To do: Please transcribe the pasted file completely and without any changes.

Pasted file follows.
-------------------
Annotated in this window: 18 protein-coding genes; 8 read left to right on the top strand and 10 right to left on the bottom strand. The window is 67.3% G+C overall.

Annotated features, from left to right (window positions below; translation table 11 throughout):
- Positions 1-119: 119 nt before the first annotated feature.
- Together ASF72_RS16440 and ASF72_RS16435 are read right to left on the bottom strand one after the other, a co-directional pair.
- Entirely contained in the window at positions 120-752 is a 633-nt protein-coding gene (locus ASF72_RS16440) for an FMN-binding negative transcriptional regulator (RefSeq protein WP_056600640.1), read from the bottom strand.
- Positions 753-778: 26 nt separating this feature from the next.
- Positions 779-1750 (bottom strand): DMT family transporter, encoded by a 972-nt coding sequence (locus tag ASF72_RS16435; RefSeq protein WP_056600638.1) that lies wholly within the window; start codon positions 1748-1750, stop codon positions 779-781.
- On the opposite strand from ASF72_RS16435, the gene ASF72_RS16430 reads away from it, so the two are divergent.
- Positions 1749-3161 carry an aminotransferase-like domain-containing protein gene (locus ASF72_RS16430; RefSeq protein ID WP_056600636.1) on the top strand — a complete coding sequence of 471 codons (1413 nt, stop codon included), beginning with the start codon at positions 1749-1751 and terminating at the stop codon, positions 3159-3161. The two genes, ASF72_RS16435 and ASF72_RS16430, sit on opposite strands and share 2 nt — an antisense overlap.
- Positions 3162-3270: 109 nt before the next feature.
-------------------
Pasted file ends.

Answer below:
Annotated in this window: 18 protein-coding genes; 8 read left to right on the top strand and 10 right to left on the bottom strand. The window is 67.3% G+C overall.

Annotated features, from left to right (window positions below; translation table 11 throughout):
- Positions 1-119: 119 nt before the first annotated feature.
- Together ASF72_RS16440 and ASF72_RS16435 are read right to left on the bottom strand one after the other, a co-directional pair.
- Entirely contained in the window at positions 120-752 is a 633-nt protein-coding gene (locus ASF72_RS16440) for an FMN-binding negative transcriptional regulator (RefSeq protein WP_056600640.1), read from the bottom strand.
- Positions 753-778: 26 nt separating this feature from the next.
- Positions 779-1750 (bottom strand): DMT family transporter, encoded by a 972-nt coding sequence (locus tag ASF72_RS16435; RefSeq protein WP_056600638.1) that lies wholly within the window; start codon positions 1748-1750, stop codon positions 779-781.
- On the opposite strand from ASF72_RS16435, the gene ASF72_RS16430 reads away from it, so the two are divergent.
- Positions 1749-3161 carry an aminotransferase-like domain-containing protein gene (locus ASF72_RS16430; RefSeq protein ID WP_056600636.1) on the top strand — a complete coding sequence of 471 codons (1413 nt, stop codon included), beginning with the start codon at positions 1749-1751 and terminating at the stop codon, positions 3159-3161. The two genes, ASF72_RS16435 and ASF72_RS16430, sit on opposite strands and share 2 nt — an antisense overlap.
- Positions 3162-3270: 109 nt before the next feature.